GameStop Settles CA Lawsuit With $15 Refund, New Warnings
GameStop's California customers will soon see new warnings in stores and possibly $15 refunds in the mail, as part of a GameStop lawsuit settlement.
A federal judge approved a class-action settlement against GameStop, the world's largest video game retailer, after complaints about used games sold in California stores, Sacramento's KXTV reports.
The second-hand games required users to pay additional fees to access "downloadable content" that's needed to play the games. But the games' packages said the downloadable content would be free.
The GameStop lawsuit settlement requires the retailer's California stores to post a warning on its used games for the next two years. The warnings must state that an additional fee is needed to access any online content required for the game, KXTV reports.
The settlement also includes a possible refund for California customers who bought used games from GameStop. Members of GameStop's "PowerUp Rewards" program may be eligible for a $10 check and a $5 coupon; non-members may get a $5 check and $10 in coupons.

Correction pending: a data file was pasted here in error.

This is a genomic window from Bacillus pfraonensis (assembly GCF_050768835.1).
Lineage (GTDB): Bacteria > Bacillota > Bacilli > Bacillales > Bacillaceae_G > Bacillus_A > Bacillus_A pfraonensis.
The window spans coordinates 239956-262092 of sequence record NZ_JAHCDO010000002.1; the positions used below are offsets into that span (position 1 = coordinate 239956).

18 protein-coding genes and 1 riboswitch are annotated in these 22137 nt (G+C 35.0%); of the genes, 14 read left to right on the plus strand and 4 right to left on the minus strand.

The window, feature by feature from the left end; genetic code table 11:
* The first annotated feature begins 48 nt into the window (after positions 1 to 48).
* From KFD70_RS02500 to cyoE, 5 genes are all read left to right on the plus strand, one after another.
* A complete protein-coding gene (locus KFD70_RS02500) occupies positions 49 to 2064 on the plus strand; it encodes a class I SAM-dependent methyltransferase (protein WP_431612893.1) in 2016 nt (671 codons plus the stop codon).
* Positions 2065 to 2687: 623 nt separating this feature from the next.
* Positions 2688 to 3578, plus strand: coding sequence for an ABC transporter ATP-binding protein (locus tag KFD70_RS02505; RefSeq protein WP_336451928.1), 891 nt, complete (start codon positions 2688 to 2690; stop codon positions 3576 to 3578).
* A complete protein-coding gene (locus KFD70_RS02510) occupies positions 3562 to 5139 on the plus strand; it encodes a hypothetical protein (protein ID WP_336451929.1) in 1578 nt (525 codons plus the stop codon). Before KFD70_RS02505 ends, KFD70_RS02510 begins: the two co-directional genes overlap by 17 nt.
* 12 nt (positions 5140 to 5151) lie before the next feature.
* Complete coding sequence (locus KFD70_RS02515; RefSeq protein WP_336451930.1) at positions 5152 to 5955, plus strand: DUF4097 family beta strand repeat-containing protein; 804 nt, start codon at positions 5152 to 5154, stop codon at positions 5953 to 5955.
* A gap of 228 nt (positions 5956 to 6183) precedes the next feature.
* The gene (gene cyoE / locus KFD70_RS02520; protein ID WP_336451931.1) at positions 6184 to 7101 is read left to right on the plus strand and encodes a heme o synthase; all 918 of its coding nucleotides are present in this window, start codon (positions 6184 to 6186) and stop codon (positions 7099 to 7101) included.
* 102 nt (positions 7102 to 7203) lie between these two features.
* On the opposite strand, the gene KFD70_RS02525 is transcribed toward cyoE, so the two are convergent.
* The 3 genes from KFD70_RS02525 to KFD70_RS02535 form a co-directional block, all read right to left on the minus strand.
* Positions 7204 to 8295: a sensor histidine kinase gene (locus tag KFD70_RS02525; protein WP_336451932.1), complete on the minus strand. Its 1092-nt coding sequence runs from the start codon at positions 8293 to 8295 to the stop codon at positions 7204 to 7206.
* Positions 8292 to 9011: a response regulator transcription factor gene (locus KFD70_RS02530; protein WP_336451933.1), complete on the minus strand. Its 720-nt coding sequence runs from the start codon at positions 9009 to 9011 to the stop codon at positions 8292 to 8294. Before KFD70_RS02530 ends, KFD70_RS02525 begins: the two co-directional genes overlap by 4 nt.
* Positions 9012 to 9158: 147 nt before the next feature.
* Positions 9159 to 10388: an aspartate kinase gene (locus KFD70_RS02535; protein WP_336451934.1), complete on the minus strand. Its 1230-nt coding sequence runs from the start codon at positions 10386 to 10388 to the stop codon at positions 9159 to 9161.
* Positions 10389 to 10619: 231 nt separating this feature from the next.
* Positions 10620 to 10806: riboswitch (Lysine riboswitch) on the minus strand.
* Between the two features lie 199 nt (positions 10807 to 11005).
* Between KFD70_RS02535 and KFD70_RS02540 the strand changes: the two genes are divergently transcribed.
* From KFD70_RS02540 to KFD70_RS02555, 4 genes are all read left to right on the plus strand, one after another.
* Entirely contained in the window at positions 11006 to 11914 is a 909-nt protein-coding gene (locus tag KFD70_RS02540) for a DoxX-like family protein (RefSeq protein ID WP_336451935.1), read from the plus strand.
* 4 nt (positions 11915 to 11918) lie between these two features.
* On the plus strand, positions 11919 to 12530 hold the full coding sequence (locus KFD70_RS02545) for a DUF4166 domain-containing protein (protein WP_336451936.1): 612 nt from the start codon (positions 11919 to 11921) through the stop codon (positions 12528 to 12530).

However, customers who purchased multiple used games will only be compensated for a single game purchase, a plaintiff's attorney told PC Magazine.
Still, one important question remains unanswered: Which games qualify for the refund?
That key detail has not yet been disclosed -- perhaps because a public list of affected games may lead to "mega claims" against GameStop from customers nationwide, the plaintiff's attorney opined in PC Magazine.
Details about the GameStop lawsuit settlement, including how to apply for the $15 payout, will be posted on the settlement's Facebook page once they're ironed out. The attorneys who sued GameStop say they may file additional lawsuits outside California as well.
- Baron and Budd Reaches Settlement With GameStop Regarding Downloadable Content (DLC) and Used Video Games (Baron & Budd, P.C.)
- Class Action Cases (FindLaw)
- iPhone 4 With Bad Reception? Get $15 in Settlement (FindLaw's Common Law)
- U.S. Supreme Court Rejects California Video Game Law (FindLaw's U.S. Supreme Court blog)
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